How A Trader Self-destructs In 4 Minutes

By | March 31, 2016

How A Trader Self-destructs In 4 Minutes

This is one of the traders at Darwinex I had my eyes on ever since he listed his DARWIN and I thus became aware of him. In a sea of <$500 accounts with EAs toiling on them, here was this guy with an account that I estimated to be around £10k, trading most probably manually and having a great risk-adjusted performance.

My initial reaction

The statistics looked good, but I soon realized two things:

1. I knew nothing about this guy and his trading strategy

2. From the available track-record, I couldn’t tell anything about his ability to handle a losing streak, which is kind of like declaring a driver is skillful because he didn’t have an accident driving in sunny weather on an empty highway. How about driving at night, when there’s lots of traffic, in rainy or snowy conditions and so on ?

So I was in for a bad surprise when the other day I saw this:


Value at Risk (VaR)

So what happened ?! Looks like the trader simply lost his patience and decided to start gambling. A monthly VaR which for the greater part of 2015 stood around 5%, in 2016 it gradually increased to 9% (no reason for alarm yet) and then suddenly in March it jumped to 27% and then 70%. For more details, we can go to the trading journal tab:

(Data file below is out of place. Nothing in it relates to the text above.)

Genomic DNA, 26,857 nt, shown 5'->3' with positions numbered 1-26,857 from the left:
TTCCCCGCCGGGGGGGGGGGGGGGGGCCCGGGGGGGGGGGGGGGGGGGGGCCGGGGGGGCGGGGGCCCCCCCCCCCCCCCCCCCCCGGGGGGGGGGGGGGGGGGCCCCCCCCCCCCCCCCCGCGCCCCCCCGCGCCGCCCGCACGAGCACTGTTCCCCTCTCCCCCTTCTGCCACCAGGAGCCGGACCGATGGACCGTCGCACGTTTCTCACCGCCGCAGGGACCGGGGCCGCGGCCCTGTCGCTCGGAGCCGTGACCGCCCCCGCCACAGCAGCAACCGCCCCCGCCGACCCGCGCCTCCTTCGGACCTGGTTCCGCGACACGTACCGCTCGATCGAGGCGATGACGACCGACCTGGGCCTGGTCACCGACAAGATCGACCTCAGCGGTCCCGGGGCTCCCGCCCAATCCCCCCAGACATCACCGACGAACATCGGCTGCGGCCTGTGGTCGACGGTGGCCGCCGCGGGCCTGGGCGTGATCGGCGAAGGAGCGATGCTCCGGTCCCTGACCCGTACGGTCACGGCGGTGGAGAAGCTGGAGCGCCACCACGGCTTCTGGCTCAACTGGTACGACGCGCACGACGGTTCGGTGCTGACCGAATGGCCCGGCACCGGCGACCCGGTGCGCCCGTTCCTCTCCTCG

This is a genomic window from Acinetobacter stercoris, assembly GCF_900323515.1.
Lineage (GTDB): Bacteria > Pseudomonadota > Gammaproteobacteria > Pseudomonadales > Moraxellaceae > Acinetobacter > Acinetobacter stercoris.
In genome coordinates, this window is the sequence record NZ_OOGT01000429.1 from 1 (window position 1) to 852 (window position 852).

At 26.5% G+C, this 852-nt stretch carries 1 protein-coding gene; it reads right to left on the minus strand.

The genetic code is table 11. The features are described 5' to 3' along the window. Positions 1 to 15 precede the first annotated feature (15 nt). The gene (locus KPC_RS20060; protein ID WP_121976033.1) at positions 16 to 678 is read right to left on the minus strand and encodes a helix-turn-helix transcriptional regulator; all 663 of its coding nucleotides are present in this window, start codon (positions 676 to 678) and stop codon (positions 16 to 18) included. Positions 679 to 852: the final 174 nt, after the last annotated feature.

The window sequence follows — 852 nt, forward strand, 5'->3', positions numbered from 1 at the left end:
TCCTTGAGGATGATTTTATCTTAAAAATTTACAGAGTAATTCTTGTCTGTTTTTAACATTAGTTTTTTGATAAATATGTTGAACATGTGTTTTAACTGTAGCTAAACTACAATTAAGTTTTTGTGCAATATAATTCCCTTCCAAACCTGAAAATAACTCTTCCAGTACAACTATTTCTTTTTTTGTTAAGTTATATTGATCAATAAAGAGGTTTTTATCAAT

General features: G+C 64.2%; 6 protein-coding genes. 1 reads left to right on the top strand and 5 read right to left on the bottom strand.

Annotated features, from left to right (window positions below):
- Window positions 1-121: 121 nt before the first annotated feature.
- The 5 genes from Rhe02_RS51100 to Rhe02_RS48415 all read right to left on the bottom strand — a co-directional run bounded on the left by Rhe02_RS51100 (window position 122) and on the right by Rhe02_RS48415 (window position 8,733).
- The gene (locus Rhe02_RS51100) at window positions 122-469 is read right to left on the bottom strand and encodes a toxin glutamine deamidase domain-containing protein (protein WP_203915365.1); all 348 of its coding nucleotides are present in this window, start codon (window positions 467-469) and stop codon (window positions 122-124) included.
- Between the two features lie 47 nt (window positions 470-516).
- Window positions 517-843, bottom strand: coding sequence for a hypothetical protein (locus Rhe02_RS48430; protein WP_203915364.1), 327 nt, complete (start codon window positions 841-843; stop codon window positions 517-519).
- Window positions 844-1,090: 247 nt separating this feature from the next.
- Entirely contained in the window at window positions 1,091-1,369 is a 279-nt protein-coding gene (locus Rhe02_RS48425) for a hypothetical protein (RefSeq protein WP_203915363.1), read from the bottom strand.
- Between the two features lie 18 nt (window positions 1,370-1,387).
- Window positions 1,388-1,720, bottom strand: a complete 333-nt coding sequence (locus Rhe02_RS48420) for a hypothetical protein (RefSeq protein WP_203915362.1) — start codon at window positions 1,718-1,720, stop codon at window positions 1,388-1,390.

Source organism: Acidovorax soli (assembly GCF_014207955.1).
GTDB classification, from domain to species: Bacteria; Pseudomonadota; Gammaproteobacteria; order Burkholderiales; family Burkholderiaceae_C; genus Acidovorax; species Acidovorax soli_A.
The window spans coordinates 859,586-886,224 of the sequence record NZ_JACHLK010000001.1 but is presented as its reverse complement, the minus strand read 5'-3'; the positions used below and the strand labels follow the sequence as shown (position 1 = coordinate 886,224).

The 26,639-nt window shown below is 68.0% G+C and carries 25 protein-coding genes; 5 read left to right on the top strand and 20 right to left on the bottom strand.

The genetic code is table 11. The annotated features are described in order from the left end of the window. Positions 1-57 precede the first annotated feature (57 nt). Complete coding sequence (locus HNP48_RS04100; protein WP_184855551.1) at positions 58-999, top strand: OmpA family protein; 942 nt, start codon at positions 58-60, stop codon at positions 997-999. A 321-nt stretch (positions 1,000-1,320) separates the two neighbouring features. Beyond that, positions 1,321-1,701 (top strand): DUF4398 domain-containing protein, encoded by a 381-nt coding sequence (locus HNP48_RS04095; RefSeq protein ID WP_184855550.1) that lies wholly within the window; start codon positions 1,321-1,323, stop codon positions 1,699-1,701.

Trading journal

Here we can see that it only took 4 minutes on the 16th March (during the FOMC press conference) and an insanely leveraged position in EUR/USD for this guy to lose ~25% of his account. My first thought was that he must’ve been affected by some really bad slippage. Let’s give him the benefit of the doubt. But checking the charts and the time the trade was entered, I could easily see the FOMC generated commotion was all gone by the time he opened this disastrous trade. Furthermore, a few other trades were opened shortly thereafter, with even higher leverage – but fortunately for him these didn’t cause any more financial damage.

We could imagine all kinds of scenarios for what made this guy act so recklessly on the 16th. But the data shows that this wasn’t just an one-off. The first sign that this was all part of a deliberate action, and not some accident, was the leverage used a week earlier, on the 9th of March, which was way higher than what had been customary in the past. And also the trading afterwards, on the 18th.

So here are my takeaways from this sad story:

It takes 20 years to build a reputation and five minutes to ruin it. If you think about that, you’ll do things differently. – Warren Buffett
  • excessive use of leverage kills or severely cripples your account (no news here, but this is worth repeating)
  • to be able to appraise a trader, statistics are not enough – they are even less useful if they only cover a period with positive performance
  • as an investor, having an independent risk manager is essential to protect yourself from the vagaries of the trader’s behavior